Since living in Colorado, we have tried to visit as many places as possible, and are familiar with all the different terrains and appearance of the mountains and plains. However, nothing prepared us for the unbelievably awesome road leading to Telluride! It is an experience we will never forget, and different from any other in Colorado. Somehow, the plains leading to the huge 180 degrees of surrounding snow-capped towering mountains were all clearly well nourished and had plenty of water. They were a startling lush emerald green as far as you could see–like a carpet. The contrast between the vibrant green land beneath the magnificent purple and white huge mountains was a sensory overload. The only thing I could think of was trying to refrain from breaking into song from the Sound of Music! My husband, equally awestruck, likened it to Switzerland and Bavaria, both fabulously carpeted in green under spectacular snow-capped massive mountains.
And it only got better the closer we got to the astonishing Telluride! As you get closer, the more you become totally surrounded by the incomparable massive mountains. The adorable little Victorian mining town is ideally placed in a valley or canyon. Everywhere you look, there are the most beautiful mountains anywhere we have been–including Switzerland and Bavaria!
As it turned out, we were staying in a part of Telluride high above the town, called Mountain Village. This area is beyond spectacular, and overlooks the town and all the mountains. They have gondolas that normally run to take visitors from that area down into the town. There are ski runs everywhere you look, and we really look forward to skiing here some time. But for our purposes, this was nearly the ideal time to visit–the ski season had ended and the summer visitors wouldn’t come for another month or so. Driving around the Mountain Village area provided one breathtaking view after another.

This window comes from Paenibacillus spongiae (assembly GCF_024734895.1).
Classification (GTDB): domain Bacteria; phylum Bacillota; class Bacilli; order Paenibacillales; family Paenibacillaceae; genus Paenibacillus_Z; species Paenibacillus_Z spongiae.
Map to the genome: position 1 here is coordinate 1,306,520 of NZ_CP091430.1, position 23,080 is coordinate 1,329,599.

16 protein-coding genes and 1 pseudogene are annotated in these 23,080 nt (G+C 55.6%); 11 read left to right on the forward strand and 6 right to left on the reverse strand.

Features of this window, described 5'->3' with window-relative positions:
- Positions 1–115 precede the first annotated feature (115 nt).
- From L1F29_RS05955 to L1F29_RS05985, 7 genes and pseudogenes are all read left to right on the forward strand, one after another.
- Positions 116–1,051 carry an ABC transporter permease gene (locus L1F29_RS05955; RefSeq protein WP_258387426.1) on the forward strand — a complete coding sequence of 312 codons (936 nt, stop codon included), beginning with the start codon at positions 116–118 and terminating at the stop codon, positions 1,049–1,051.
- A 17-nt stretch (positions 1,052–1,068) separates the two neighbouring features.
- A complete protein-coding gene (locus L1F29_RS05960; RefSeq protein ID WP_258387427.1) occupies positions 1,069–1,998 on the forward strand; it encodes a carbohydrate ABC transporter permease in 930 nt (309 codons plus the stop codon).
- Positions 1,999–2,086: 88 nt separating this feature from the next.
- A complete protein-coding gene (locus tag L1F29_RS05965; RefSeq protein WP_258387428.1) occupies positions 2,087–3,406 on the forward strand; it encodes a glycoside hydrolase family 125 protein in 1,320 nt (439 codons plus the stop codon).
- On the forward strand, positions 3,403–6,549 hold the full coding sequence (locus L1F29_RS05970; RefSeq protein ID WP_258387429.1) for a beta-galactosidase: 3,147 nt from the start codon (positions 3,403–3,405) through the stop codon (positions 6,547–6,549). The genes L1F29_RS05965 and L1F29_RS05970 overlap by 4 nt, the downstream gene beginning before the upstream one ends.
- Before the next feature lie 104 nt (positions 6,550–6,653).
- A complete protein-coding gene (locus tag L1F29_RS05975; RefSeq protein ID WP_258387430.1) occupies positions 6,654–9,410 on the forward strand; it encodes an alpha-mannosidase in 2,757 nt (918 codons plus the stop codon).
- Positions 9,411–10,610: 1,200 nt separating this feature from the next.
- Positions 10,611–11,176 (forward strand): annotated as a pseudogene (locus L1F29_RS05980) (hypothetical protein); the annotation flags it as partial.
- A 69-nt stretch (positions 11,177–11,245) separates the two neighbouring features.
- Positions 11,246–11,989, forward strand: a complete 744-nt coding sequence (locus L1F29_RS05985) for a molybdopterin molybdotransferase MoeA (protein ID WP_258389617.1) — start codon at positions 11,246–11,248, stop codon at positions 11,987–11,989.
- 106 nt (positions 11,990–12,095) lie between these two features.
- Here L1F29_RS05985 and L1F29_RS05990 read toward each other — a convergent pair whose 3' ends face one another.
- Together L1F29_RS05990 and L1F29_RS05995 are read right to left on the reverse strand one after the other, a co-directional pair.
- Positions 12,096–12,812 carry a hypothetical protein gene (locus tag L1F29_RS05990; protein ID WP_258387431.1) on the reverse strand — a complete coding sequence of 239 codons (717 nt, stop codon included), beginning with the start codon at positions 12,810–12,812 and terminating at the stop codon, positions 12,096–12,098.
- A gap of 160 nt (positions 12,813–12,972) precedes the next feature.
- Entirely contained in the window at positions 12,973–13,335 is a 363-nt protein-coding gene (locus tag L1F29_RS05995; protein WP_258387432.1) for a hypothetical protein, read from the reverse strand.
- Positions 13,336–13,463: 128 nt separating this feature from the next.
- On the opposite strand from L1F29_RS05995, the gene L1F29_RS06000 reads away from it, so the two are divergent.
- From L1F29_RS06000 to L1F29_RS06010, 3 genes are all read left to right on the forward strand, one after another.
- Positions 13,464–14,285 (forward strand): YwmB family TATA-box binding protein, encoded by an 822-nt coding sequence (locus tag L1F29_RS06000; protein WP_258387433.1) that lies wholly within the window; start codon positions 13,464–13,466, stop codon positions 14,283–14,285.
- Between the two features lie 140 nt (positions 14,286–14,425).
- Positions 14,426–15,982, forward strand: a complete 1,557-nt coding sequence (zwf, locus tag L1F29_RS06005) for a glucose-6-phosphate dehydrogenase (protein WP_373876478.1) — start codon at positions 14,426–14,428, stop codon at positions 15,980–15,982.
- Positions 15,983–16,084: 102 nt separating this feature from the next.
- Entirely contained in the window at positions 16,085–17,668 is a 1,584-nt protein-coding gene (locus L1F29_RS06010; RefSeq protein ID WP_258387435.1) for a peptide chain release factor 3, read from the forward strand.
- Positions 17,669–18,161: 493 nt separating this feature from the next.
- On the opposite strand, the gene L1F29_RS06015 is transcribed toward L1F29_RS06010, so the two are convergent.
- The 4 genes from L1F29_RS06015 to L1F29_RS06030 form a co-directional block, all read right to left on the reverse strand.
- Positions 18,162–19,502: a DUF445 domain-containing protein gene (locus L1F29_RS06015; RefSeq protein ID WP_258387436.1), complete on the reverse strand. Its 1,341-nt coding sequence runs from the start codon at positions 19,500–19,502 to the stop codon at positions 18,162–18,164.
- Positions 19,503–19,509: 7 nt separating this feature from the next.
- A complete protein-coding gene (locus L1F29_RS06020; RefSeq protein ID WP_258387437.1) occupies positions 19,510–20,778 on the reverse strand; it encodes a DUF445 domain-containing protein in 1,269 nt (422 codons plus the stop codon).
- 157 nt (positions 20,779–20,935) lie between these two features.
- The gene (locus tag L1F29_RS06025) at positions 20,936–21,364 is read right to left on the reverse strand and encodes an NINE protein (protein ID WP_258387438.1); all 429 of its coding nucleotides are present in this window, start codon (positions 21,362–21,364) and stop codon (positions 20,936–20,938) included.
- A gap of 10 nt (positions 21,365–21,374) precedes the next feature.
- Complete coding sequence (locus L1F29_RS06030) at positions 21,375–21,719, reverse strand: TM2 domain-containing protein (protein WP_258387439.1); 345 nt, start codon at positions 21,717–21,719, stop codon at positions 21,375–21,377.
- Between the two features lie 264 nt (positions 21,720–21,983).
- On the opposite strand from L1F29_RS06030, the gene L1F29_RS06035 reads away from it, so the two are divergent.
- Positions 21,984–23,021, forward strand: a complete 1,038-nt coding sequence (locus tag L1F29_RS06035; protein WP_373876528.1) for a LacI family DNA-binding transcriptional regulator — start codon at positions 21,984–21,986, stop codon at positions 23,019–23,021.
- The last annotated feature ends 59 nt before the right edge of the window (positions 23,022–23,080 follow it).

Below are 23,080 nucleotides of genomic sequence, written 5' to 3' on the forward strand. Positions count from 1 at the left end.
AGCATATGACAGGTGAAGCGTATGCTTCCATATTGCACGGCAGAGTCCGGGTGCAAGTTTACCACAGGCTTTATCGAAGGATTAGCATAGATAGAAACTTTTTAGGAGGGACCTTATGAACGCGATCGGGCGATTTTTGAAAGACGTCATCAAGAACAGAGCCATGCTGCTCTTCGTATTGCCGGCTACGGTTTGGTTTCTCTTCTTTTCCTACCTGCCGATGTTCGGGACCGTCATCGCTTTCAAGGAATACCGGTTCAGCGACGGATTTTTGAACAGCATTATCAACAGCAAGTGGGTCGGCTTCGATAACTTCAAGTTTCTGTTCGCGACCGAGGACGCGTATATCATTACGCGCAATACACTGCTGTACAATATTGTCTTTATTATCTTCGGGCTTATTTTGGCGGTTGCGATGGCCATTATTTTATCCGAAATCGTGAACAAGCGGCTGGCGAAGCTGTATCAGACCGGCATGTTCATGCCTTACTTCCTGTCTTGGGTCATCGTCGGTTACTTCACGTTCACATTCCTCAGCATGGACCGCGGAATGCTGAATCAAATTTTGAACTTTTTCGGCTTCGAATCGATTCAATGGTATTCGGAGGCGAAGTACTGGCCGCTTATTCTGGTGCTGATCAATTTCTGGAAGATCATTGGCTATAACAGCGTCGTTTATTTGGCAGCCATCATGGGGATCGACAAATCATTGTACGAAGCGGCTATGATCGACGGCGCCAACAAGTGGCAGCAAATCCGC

The next day we took the requisite Telluride photos in town, looking up towards the “U” curve in the canyon, overshadowed by the massive three peaks. We had a delightful lunch in town, then decided that we just had to try to climb the huge Ajax mountain which is in all the iconic Telluride photos. At the top, we hoped to see Bridal Veil Falls the electric plant high atop the mountain, and the three falls that fell beneath it. Telluride is made for walking–all over, around town, and up to and onto the mountain.
We drove up a short way until piles of snow made it unwise to drive further. But it was a beautiful warm day, where my light jacket ended up around my waist, and I got a sunburn! So, up we climbed, fully intending to turn back quickly, expecting it to be too rigorous. But it wasn’t! Although the total incline was well over 1000 feet, and the trail was a couple of miles, it didn’t feel uncomfortable–we were positively elated! We rather easily got close to the top where we were treated to beautiful views of the Bridal Veil Falls (which really does look like the aforementioned veil) and the power plant, which resembled a mountaintop castle more than something functional. Beneath it were frozen and running falls. We walked across the stream made by one of the falls. It became clear why this entire area was so lush, green and well-hydrated–they had endless mountain water run-off.
The only reason we headed down at that point, was that we had already pushed back our dinner reservations 3 times, and knew we needed to start going back if we were to eat at all that night. As it was, constant stops for even more photos ended up making us a bit late. We had a delicious dinner in a small French restaurant near the base of the mountain.
The next day, we found it difficult to tear ourselves away from spectacular Telluride, and lingered past lunch, even though we knew we had a 7-hour drive home. Everyone was so darned nice! And, everything, everywhere was stunning. Our drive out of the area was just as awesome as the one leading into it, and we lengthened the trip by hours, constantly stopping for even more pictures. The terrain changed dramatically again, back to mesa-type mountains and hills, until we again went up and over the Monarch Mountain Pass, finding the views going this way different, but just as lovely. We topped the trip off by stopping for dinner at the eclectic Coyote Cafe, which was wild, and a bit weird (used to have John Denver’s motorcycle in its bar), but turned out to be quite good.
We can’t wait to return to Telluride, maybe in the early fall. Aspen groves are all over the mountains–it must be just as spectacular, but even more colorful when the foliage is in bloom.